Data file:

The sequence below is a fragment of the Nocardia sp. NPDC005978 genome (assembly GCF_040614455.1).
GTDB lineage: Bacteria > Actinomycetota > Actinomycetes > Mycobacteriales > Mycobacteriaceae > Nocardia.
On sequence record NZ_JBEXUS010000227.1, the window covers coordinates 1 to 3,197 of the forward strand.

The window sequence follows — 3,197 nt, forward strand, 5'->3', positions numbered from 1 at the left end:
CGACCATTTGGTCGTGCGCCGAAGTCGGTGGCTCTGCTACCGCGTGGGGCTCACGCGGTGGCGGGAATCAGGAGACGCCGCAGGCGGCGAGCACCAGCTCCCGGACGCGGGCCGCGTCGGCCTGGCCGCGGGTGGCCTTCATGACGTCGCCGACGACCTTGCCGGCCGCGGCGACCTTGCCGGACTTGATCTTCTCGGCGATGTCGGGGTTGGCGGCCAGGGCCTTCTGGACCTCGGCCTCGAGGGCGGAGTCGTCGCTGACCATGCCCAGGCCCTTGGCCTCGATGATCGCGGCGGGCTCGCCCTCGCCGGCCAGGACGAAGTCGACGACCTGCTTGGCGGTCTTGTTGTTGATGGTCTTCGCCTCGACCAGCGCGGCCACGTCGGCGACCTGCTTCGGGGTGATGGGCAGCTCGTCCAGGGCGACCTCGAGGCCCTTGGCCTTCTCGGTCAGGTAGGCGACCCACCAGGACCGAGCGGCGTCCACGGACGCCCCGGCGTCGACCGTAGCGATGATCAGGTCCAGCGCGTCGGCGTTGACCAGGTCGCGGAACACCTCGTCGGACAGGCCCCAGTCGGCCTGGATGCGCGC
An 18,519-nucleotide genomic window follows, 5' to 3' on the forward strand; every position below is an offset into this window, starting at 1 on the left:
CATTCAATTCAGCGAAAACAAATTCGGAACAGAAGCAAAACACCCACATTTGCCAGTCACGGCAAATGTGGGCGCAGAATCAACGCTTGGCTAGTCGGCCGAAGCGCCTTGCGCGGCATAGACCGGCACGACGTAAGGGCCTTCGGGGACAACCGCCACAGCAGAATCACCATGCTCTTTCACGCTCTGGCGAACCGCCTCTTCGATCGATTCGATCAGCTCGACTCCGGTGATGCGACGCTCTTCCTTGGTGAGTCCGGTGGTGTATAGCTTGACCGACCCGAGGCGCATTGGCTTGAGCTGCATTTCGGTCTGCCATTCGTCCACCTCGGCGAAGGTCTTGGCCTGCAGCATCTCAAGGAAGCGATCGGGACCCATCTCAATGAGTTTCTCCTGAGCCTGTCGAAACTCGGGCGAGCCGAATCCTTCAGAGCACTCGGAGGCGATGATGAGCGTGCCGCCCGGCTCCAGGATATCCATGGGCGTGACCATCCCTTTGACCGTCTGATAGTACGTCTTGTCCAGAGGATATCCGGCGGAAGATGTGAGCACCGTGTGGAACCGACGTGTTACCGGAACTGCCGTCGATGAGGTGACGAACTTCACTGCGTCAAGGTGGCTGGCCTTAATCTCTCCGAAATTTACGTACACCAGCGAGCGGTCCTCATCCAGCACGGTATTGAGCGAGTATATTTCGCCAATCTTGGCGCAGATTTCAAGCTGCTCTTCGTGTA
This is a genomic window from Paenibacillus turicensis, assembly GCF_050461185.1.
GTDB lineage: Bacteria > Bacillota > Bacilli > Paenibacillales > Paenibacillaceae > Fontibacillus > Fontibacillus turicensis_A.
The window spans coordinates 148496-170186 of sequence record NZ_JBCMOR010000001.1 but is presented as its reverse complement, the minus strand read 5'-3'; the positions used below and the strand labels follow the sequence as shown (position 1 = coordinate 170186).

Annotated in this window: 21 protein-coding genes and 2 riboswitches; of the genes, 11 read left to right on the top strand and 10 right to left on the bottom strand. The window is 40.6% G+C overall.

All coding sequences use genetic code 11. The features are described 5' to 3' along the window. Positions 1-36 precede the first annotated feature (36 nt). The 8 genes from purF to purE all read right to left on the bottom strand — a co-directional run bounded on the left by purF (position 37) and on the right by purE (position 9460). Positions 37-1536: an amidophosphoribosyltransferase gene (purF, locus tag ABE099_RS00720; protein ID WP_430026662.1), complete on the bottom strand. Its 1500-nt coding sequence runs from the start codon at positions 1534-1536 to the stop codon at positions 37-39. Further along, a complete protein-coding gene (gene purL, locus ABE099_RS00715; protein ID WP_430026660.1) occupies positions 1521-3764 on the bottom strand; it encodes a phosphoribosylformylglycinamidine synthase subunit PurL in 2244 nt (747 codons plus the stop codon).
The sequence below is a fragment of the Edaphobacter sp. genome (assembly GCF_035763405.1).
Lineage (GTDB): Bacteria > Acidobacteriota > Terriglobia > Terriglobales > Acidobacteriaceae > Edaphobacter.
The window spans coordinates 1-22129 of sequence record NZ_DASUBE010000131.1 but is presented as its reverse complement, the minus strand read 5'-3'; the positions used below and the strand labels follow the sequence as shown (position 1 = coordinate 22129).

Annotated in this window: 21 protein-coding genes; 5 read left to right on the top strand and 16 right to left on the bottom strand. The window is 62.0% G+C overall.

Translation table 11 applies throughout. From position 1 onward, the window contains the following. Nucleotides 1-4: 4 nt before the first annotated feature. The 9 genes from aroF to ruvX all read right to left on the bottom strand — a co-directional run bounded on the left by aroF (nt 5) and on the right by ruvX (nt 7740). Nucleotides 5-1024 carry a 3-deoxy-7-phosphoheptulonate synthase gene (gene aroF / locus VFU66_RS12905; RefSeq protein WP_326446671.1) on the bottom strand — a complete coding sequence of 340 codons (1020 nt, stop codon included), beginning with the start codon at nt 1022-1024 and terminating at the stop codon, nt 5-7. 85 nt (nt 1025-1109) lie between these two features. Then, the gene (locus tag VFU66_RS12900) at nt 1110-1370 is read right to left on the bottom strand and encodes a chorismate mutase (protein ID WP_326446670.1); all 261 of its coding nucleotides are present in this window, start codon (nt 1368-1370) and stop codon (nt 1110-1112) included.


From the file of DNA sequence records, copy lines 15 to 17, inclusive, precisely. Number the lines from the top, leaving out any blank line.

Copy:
The window spans coordinates 1-22129 of sequence record NZ_DASUBE010000131.1 but is presented as its reverse complement, the minus strand read 5'-3'; the positions used below and the strand labels follow the sequence as shown (position 1 = coordinate 22129).

Annotated in this window: 21 protein-coding genes; 5 read left to right on the top strand and 16 right to left on the bottom strand. The window is 62.0% G+C overall.

Translation table 11 applies throughout. From position 1 onward, the window contains the following. Nucleotides 1-4: 4 nt before the first annotated feature. The 9 genes from aroF to ruvX all read right to left on the bottom strand — a co-directional run bounded on the left by aroF (nt 5) and on the right by ruvX (nt 7740). Nucleotides 5-1024 carry a 3-deoxy-7-phosphoheptulonate synthase gene (gene aroF / locus VFU66_RS12905; RefSeq protein WP_326446671.1) on the bottom strand — a complete coding sequence of 340 codons (1020 nt, stop codon included), beginning with the start codon at nt 1022-1024 and terminating at the stop codon, nt 5-7. 85 nt (nt 1025-1109) lie between these two features. Then, the gene (locus tag VFU66_RS12900) at nt 1110-1370 is read right to left on the bottom strand and encodes a chorismate mutase (protein ID WP_326446670.1); all 261 of its coding nucleotides are present in this window, start codon (nt 1368-1370) and stop codon (nt 1110-1112) included.